Our life stages are unique, Kathy enjoys sharing her thoughts and stages through her writing and looks forward to learning about yours.
Holding On In The Storm
In this memory I am about to share, I am spinning around in a storm, trying to hold tight to the umbrella with every bit of strength, afraid you may lose something you have always known? These are decisive times when you understand how you get to a point in life, yet you know very little about how you got there, becoming disoriented. These feelings are profound as I reflect on the faithful constancy of my mother, who is releasing her grip as my earthly umbrella of protection!
As I ponder my mother's golden years, I am taken back to a memory of myself as a child--a time when my now frail mother had the answers I needed. Or so I thought! I awakened to a stage of newfound independence in this memory and yet teeter on the unconscious wish for constant maternal protection.
But on this particular day of reflection, I was at long last able to walk home from school unattended. I carried my favorite blue-lined polka-dotted bubble umbrella under my armpit with confidence. Super excited to be a big kid in the walker line at my elementary school one block from my house.
My new freedom was quick to change to daunting fragility, for as I passed the play yard, a foreboding dark cloud formed above my head. An immediate release poured over me just past the school property gate upon noticing it. I struggled in the wind to pop up my umbrella. Once open, I hung on for dear life, attempting to forge through the storm without unraveling. The swirling gusts of wind tried to sweep me off my feet, and with each blast, my mind separated into deep introspection.
My childish thoughts swirled in reaction. Will I make it home, which was within my clouded view. Yet, it was like finding an oasis in a desert to my little brain full of confusion. The wind howled, and I contemplated as philosophically as a ten-year-old can. Thoughts such as I am in this storm holding tight to this umbrella, or is this a dream? If it is a dream, is it a dream of something real? Is this fear warranted, or is this my imagination, and will I wake up soon?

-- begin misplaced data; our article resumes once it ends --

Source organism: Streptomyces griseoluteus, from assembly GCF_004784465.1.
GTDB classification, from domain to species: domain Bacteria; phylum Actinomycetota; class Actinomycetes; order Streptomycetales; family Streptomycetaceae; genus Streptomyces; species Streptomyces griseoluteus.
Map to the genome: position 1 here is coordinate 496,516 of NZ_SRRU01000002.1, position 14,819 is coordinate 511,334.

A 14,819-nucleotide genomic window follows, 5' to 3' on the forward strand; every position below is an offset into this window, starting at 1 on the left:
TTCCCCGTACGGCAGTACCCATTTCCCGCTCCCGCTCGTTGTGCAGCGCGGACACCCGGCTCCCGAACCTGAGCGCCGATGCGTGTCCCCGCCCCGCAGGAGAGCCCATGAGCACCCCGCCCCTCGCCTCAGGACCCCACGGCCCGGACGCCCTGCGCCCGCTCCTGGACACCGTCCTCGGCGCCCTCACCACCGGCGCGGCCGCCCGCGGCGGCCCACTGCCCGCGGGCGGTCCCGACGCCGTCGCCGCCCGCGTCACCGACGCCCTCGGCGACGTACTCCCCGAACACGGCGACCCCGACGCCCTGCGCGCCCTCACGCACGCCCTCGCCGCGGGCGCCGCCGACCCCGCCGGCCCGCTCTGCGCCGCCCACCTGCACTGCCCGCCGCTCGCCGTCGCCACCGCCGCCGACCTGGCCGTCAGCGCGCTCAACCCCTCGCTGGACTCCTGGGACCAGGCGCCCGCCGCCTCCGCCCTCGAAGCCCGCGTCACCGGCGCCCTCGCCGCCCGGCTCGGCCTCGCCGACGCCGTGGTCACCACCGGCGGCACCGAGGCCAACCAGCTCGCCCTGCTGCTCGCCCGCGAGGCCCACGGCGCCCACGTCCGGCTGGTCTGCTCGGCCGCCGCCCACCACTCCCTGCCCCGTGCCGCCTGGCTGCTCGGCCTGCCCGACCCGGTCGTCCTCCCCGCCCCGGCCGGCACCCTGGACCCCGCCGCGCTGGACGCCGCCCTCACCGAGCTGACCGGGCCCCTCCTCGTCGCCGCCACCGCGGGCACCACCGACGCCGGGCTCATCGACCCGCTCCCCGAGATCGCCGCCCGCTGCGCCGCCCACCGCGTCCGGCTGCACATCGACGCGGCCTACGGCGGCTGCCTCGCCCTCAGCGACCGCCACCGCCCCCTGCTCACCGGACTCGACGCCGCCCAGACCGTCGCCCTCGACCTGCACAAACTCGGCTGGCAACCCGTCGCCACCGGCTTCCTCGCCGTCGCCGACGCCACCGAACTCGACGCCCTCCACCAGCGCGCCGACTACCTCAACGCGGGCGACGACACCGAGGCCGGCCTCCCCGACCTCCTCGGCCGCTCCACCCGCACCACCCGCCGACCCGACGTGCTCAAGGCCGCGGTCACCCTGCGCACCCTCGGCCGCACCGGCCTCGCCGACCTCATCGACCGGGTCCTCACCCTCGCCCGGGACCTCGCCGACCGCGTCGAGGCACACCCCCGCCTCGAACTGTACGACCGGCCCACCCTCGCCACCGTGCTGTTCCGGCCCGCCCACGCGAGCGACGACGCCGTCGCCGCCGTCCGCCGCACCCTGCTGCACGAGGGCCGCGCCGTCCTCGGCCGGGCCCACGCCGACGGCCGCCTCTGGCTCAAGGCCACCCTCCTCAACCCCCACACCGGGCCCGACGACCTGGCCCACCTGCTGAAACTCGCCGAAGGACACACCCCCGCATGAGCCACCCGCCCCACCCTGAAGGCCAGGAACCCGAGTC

I suppose these confusing thoughts come when trying to process fear and things we don't comprehend. All I understood at that moment was genuine fear. I was out of control and wondering if I could fly in the air like Mary Poppins! My anxiety mounted as I asked God if I would swoosh away so close to my childhood home. I'm speculating, would anyone notice what happened if I disappeared. I may have had a little drama moment while in my childish reaction, but it was scary for a little girl surrounded by a sudden deluge, and I wanted my mommy!
Our Sweet Mama
Thank goodness this experience is a mere childhood memory, and I made it home within minutes, though it felt like hours as a child. My mother had rushed to the gate and quickly had me in her view. Immediately as I saw her, the fear washed away. During the next billowy puff, I was within her grasp. My beautiful mother was always a comfortable haven. I must have finally exhaled as her face brings immediate calm, and I snuggle into the warmth of her hugs.
Today, decades later, I’m grateful to reflect on the woman who taught me how to be a wife, mother, sister, Grammy, and friend. But, hold on; I have to share one more poignant memory; I am an adult in this one. I think back to the day I became a mother myself with the birth of my first child. The morning after the delivery, I was quiet and alone with my mother in my room as my husband rested. Then, they brought my newborn to me, and I quickly removed the swaddle to take a good look, counting her toes and fingers. Then, in a moment of despair, I stop, turn to my sweet mother, and say, “I hope I can do this, and I can be for her what you are to me.”